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Second February Trade Deficit in Last Decade

Second February Trade Deficit in Last Decade

The estimated trade balance for February 2005 is a deficit of $127 million, or 4.8 percent of exports, Statistics New Zealand said today. This is only the second trade deficit in a February month in the last decade, with the previous one in 2003 being much smaller.

The monthly trend for the trade deficit has been widening in recent months, as the imports trend has risen at a faster rate than the exports trend. Both the imports and exports trends have been rising since mid-2003.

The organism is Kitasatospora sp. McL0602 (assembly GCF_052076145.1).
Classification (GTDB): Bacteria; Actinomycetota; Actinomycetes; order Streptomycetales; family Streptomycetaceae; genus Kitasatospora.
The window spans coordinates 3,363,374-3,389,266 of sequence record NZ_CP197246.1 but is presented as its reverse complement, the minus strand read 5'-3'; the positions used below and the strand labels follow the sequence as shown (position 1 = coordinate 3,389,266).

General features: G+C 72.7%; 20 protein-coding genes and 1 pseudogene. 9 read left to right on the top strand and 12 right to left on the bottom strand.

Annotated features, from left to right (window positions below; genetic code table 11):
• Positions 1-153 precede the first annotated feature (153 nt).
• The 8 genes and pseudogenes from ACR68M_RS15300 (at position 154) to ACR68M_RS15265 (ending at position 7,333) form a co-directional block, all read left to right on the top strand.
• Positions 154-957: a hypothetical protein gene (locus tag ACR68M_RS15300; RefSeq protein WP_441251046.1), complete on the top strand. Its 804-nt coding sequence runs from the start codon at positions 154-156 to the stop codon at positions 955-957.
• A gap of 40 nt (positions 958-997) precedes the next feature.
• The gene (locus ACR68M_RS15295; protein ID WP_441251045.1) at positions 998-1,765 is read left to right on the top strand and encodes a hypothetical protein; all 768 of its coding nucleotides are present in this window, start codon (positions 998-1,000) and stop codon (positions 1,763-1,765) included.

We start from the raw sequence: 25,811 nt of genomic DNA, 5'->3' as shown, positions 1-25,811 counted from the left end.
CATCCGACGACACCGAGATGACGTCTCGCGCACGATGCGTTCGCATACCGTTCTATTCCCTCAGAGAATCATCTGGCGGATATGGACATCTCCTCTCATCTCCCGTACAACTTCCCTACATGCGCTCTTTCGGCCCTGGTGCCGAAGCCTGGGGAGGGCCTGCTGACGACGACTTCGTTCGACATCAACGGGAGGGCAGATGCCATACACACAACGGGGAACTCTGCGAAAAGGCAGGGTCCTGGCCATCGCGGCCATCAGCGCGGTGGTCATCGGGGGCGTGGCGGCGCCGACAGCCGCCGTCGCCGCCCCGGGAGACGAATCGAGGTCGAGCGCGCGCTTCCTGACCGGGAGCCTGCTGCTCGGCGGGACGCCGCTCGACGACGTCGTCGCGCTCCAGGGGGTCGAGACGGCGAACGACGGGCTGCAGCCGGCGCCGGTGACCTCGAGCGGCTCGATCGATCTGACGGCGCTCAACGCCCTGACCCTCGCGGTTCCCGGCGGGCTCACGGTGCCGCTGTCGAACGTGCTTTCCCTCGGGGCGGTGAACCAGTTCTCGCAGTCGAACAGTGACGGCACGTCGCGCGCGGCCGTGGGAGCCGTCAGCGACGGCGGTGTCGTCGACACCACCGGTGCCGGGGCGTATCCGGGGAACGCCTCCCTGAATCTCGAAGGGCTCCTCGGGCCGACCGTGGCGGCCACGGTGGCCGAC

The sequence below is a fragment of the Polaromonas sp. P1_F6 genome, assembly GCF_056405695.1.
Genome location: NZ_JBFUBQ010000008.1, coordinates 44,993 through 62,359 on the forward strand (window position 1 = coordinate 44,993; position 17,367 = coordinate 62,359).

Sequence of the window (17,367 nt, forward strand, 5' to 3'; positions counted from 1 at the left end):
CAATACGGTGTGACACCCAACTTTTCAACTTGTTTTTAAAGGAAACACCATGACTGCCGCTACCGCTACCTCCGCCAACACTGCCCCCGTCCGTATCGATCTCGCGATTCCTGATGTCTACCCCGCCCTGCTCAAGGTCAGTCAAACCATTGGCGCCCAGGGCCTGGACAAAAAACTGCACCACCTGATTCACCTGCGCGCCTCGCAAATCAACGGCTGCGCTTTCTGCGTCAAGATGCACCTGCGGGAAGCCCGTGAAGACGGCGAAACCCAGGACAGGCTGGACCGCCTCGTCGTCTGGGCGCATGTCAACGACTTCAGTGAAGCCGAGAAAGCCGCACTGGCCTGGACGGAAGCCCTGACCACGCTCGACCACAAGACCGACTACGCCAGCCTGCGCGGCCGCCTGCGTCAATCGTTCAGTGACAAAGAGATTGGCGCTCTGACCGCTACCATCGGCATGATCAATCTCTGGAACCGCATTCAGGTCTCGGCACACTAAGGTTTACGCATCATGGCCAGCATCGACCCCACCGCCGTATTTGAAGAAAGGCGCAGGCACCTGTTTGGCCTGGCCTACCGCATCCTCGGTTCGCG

The main contributors to the trade deficit for February 2005, when compared with February last year, were higher values of imported crude oil, partly-refined petroleum and automotive diesel.

Petroleum and crude oil are usually imported at irregular intervals in large shipments, which can cause fluctuations in the value of imports from month to month. Lower values of imported aircraft offset these higher values of imports.

In February 2005, the value of the New Zealand dollar reached a 20-year high. During the month, the dollar appreciated against all our major trading partners' currencies, with the exception of the Australian dollar.

Brian Pink

Government Statistician


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